How to Read and Prepare for Class
The best approach to do really well in this course.
Think of reading as an active process. When watching a movie or television, it’s easy to sit back and experience what’s taking place in front of your eyes in a passive way. And afterward, you might well feel that you fully understood it and have no trouble talking about what you saw. It’s possible to take a similar approach to reading, but chances are you won’t be getting much out of it. To read effectively at a college level you have to interact with the text in an active way as you read it.
What does this mean? In part this means extracting the main ideas from the text. By “extract” I mean that you identify them and pull them out. Some kinds of work (such as articles in certain journals) are prefaced with an abstract, and sometimes an author comes right out and says what he/she thinks the main point is. Often there are no such crutches provided, but you still need to make your own ideas from a piece.
It is always useful to ask yourself questions like these about what you read:
- What is the argument being advanced? What are the main points or components of that argument?
- Who is the author arguing against, explicitly or implicitly? What are alternative ways of seeing things, and does the author deal with them effectively?
- What evidence does the text draw on?
- Does the piece depend on important assumptions, and if so, how plausible are they?
- How does this connect with, reinforce or contradict other things you have read or talked about in class?
- How convincing is this overall? What did you learn from it? What might be the weak points?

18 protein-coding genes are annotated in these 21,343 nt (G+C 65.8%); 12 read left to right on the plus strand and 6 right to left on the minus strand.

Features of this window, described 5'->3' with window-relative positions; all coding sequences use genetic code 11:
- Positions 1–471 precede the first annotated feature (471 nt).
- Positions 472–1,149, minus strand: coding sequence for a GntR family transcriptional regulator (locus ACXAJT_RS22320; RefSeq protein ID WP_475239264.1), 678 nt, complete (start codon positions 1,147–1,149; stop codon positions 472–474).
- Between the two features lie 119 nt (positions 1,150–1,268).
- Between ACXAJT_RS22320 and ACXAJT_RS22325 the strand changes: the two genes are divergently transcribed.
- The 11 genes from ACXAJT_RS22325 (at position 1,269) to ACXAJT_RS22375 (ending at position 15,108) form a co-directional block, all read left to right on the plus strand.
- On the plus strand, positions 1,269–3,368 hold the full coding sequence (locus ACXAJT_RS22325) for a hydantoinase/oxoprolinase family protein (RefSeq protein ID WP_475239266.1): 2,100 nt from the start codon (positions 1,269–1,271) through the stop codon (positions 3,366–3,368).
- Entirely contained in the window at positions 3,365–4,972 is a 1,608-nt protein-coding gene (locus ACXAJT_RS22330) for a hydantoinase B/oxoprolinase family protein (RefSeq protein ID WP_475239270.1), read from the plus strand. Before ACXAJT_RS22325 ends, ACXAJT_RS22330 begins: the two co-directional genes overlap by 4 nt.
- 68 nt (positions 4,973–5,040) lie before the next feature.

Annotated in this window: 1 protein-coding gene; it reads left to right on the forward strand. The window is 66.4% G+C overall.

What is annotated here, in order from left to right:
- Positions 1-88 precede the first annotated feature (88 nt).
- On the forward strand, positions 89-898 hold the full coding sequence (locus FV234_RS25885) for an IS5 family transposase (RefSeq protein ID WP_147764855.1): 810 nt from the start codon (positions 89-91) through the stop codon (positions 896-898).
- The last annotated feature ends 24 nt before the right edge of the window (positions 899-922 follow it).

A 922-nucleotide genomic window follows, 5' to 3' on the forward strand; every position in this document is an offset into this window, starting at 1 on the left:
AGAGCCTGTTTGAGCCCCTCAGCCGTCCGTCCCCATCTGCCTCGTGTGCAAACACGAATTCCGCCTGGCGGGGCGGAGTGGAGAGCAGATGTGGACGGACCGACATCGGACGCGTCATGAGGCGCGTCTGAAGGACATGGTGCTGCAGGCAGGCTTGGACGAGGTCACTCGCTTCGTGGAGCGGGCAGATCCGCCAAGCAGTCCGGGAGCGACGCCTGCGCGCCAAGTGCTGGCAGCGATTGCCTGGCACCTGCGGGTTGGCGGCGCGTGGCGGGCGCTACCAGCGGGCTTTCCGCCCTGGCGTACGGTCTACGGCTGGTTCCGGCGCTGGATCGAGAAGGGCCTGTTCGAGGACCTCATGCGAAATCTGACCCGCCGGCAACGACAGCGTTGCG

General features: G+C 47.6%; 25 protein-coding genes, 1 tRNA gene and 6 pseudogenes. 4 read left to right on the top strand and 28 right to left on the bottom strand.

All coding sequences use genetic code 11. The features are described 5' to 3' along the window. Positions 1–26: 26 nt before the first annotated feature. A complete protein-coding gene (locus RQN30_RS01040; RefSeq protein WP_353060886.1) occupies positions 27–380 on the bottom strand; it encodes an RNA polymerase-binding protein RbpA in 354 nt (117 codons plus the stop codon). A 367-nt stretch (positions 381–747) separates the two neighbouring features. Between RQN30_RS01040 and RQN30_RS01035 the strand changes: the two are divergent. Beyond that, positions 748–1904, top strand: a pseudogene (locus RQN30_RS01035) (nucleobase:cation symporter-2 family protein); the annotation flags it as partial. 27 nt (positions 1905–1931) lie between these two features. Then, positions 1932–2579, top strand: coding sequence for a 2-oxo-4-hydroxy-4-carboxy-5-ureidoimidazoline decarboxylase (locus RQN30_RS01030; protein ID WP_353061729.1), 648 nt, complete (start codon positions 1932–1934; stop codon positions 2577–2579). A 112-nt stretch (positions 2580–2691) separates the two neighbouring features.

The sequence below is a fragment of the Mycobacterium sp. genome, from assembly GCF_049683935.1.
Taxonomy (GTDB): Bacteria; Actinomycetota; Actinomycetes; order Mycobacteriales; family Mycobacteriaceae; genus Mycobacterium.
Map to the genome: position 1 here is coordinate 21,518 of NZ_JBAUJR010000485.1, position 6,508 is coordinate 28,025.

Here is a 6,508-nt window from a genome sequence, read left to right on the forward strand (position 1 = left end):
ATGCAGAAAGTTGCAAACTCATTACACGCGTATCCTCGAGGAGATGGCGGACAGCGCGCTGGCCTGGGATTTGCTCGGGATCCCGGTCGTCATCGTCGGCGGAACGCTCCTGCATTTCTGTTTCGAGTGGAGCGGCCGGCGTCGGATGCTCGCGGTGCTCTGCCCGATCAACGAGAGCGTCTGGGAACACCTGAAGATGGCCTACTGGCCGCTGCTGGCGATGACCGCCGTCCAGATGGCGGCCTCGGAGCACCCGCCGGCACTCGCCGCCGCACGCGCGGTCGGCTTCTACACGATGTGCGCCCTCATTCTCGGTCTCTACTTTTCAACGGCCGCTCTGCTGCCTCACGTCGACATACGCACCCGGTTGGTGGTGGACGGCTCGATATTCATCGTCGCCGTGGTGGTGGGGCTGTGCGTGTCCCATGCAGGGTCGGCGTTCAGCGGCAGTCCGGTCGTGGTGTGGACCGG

I want to stress how important it is to capitalize on the time you’ve spent reading by writing down the answers to at least 4 of the questions above.
Think of it this way: You’re not quite done yet when you get to the end of the reading. You passed your eyes over most or all of the words in the text and you turned through one page after another. But hang on a second. Whatever you read is now warmed up in your mind and you are familiar with it, but have you really gotten what you need out of it? How much will you remember the next day or a few days later when you’re sitting in the classroom? Or, what about weeks later when you’re preparing for an exam? Typically, this is the point at which just a little bit of further work on your part will go a long way.
1. Don’t use a highlighter unless you plan on making notes or an outline from the highlighted text. Otherwise, highlighters are not useful.
2. Write down key arguments and make your own outline of the author’s ideas using the answers you have from the above questions.
3. Mark things you don’t understand, areas of uncertainty and so on: bring them to class. Also, look up words you do not know in the dictionary. Also bring those to class.
4. Mark two or three areas of potential disagreement or debate: construct a CRITIQUE of the reading to share during discussion.